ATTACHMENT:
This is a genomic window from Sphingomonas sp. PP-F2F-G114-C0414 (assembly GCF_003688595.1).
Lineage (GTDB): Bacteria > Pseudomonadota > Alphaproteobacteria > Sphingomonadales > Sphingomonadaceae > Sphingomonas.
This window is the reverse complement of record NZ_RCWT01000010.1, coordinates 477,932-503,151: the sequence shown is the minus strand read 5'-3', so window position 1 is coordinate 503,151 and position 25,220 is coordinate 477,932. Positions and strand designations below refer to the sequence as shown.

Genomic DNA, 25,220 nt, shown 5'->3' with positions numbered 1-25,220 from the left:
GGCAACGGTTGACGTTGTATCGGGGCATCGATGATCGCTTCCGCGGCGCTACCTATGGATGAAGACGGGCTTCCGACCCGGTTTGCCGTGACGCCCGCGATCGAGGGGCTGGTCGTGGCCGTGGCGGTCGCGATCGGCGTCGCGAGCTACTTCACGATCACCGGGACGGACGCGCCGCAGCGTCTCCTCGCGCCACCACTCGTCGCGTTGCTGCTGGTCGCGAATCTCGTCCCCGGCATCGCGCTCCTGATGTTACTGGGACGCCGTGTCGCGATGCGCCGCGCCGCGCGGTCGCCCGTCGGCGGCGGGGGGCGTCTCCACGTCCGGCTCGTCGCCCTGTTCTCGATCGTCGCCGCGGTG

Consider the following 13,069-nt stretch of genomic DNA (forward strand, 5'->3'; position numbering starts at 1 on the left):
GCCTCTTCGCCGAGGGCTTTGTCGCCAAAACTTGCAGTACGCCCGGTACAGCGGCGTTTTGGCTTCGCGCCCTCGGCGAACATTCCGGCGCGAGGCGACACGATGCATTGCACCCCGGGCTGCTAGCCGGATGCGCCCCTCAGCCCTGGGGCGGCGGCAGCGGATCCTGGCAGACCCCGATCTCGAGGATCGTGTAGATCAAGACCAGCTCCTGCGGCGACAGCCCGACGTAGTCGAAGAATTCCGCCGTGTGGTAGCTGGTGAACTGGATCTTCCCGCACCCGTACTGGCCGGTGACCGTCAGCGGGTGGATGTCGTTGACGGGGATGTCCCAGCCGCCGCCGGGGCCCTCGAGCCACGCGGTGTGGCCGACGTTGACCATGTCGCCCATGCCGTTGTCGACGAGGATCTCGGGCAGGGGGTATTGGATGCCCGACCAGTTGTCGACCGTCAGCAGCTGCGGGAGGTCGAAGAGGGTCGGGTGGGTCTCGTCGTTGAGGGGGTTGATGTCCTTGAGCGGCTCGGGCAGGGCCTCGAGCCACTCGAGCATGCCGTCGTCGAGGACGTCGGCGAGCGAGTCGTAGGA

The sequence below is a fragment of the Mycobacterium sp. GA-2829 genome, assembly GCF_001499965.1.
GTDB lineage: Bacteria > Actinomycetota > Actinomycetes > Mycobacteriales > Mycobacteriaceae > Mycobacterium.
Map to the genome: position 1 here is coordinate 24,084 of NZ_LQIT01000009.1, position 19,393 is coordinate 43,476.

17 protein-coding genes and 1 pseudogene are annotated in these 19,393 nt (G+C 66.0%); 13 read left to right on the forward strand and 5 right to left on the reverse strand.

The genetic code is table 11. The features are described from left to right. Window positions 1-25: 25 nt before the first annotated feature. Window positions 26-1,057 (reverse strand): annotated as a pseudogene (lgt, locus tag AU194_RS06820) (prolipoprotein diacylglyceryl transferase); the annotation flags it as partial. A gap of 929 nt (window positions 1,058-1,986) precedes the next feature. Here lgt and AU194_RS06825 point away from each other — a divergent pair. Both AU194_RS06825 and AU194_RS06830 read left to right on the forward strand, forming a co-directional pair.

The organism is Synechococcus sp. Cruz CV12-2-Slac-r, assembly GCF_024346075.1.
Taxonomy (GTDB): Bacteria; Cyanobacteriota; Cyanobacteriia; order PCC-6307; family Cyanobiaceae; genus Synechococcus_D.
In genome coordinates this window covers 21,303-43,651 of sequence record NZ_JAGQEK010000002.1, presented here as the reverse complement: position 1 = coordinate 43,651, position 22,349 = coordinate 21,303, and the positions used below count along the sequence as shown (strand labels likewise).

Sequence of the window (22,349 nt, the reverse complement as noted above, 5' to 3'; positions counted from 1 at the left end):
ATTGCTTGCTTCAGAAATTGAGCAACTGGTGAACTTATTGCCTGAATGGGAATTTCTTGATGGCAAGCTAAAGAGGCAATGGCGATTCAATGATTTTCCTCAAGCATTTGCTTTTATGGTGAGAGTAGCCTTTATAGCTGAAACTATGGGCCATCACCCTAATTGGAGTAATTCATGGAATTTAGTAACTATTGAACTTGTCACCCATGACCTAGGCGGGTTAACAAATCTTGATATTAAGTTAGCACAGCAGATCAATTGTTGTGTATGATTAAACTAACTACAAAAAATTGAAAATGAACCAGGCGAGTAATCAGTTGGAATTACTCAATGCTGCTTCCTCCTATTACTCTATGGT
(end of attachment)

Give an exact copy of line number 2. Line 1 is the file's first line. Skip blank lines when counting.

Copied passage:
Lineage (GTDB): Bacteria > Pseudomonadota > Alphaproteobacteria > Sphingomonadales > Sphingomonadaceae > Sphingomonas.